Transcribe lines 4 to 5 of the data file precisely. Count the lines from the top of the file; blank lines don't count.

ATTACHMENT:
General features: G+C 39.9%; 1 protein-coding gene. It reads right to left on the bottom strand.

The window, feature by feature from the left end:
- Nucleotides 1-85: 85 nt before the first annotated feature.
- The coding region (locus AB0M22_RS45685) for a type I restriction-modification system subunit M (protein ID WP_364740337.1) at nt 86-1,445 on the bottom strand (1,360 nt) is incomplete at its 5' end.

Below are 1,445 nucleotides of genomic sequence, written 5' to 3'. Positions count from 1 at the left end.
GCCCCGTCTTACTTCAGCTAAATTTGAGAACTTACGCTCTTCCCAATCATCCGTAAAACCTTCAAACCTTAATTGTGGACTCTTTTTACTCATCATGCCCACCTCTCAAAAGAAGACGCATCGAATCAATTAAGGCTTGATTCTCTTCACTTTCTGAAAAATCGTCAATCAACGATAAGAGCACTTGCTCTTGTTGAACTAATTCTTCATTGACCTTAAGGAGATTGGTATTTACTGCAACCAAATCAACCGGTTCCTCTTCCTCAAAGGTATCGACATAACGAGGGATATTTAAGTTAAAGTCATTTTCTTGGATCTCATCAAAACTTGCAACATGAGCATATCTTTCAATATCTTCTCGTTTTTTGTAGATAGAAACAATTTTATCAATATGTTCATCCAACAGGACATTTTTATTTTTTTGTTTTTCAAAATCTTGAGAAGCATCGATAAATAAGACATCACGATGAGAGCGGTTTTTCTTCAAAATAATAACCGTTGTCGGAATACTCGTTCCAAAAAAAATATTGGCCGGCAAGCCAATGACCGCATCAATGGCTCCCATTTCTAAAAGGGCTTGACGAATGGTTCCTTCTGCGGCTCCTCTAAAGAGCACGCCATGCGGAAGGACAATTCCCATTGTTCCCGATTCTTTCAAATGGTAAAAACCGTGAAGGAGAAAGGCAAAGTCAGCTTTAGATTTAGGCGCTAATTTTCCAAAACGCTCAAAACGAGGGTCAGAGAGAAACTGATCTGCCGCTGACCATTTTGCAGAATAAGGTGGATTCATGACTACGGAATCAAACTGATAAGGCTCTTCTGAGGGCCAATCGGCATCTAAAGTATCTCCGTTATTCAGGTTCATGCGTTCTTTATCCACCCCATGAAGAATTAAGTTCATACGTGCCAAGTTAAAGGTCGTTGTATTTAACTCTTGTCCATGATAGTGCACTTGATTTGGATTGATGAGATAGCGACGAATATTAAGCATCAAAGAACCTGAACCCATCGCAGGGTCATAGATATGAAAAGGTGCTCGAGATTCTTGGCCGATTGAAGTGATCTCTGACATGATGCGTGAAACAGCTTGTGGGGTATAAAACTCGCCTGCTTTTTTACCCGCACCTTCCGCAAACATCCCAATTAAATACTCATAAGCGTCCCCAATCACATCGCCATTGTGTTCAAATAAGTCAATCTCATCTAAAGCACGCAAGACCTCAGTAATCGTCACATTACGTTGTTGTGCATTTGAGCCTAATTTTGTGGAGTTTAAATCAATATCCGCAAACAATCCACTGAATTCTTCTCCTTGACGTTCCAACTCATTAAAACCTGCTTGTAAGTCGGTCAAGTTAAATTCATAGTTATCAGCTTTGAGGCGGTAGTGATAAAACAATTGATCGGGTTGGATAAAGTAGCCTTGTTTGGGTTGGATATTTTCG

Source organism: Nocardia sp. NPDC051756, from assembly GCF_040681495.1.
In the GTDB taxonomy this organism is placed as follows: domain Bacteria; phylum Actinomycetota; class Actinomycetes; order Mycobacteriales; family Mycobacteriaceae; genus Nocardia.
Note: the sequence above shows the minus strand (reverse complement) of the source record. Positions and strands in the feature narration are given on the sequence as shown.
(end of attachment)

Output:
- The coding region (locus AB0M22_RS45685) for a type I restriction-modification system subunit M (protein ID WP_364740337.1) at nt 86-1,445 on the bottom strand (1,360 nt) is incomplete at its 5' end.

Below are 1,445 nucleotides of genomic sequence, written 5' to 3'. Positions count from 1 at the left end.